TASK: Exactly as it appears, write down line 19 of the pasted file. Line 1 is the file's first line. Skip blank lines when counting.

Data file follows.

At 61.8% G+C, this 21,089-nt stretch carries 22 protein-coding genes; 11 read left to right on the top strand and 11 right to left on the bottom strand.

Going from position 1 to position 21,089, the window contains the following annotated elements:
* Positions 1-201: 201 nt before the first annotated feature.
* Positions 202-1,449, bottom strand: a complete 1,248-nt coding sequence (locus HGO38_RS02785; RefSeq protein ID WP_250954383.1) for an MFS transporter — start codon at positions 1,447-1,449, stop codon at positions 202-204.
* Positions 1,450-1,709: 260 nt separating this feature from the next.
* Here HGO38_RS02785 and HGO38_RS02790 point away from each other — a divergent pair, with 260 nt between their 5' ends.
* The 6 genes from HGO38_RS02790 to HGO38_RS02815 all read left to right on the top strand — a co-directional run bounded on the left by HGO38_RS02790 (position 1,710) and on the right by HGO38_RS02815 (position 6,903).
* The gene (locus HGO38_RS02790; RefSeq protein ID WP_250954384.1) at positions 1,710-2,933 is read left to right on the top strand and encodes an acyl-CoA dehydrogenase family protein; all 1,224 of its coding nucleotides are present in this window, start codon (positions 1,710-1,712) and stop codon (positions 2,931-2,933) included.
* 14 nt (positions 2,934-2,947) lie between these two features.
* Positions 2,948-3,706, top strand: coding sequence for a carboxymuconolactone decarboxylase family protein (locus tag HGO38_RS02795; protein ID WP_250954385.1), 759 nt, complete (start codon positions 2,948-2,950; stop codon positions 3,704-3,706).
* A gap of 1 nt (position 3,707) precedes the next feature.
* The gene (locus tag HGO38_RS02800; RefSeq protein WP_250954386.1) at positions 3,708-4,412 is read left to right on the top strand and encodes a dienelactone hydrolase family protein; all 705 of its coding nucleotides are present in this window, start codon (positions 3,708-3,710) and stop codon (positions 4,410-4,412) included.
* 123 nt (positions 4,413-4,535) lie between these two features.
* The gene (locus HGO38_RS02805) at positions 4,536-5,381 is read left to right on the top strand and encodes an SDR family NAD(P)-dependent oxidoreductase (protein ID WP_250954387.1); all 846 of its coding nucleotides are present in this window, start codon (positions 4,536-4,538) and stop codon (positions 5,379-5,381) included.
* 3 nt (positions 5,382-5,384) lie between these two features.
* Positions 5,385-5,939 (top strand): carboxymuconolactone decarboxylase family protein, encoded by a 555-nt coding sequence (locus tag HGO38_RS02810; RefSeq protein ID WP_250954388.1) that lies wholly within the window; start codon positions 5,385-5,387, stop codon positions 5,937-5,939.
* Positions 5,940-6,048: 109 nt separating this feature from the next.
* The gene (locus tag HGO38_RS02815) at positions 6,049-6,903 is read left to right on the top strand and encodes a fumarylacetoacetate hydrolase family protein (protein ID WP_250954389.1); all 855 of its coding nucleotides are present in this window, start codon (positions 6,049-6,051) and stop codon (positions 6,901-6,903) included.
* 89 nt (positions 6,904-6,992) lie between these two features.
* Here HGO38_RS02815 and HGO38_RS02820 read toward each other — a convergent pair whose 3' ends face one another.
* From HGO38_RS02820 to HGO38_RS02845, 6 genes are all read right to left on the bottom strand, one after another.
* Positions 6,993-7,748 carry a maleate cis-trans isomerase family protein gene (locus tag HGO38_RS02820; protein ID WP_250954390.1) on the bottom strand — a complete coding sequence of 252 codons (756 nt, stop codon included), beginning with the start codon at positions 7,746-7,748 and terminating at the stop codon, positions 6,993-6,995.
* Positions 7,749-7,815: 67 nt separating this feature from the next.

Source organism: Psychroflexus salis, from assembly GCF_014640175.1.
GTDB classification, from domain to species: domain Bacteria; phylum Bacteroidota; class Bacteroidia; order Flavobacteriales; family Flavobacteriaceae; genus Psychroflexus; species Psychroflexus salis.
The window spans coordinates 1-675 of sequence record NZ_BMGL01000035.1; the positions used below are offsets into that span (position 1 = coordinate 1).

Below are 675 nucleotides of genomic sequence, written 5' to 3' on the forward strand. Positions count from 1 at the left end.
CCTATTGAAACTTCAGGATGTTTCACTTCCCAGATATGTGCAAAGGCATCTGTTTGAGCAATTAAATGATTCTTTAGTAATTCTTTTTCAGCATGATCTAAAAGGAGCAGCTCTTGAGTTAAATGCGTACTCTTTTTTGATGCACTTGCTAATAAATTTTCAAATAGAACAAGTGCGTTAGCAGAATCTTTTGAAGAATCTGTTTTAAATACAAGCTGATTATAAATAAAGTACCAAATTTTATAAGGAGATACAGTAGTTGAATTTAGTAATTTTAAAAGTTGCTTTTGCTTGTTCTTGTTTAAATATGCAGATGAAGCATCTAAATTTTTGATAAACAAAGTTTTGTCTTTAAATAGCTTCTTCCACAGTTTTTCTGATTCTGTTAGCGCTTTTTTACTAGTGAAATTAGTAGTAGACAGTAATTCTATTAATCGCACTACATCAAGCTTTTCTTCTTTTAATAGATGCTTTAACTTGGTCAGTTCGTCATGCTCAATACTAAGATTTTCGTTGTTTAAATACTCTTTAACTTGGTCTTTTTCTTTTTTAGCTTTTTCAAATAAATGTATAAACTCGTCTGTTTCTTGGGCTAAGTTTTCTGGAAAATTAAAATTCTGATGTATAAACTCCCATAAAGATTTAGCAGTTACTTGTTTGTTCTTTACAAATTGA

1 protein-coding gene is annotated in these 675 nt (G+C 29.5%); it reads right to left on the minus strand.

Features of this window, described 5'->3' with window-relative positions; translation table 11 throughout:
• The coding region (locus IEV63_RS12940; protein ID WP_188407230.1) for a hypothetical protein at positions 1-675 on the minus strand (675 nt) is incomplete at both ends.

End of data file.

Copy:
* 89 nt (positions 6,904-6,992) lie between these two features.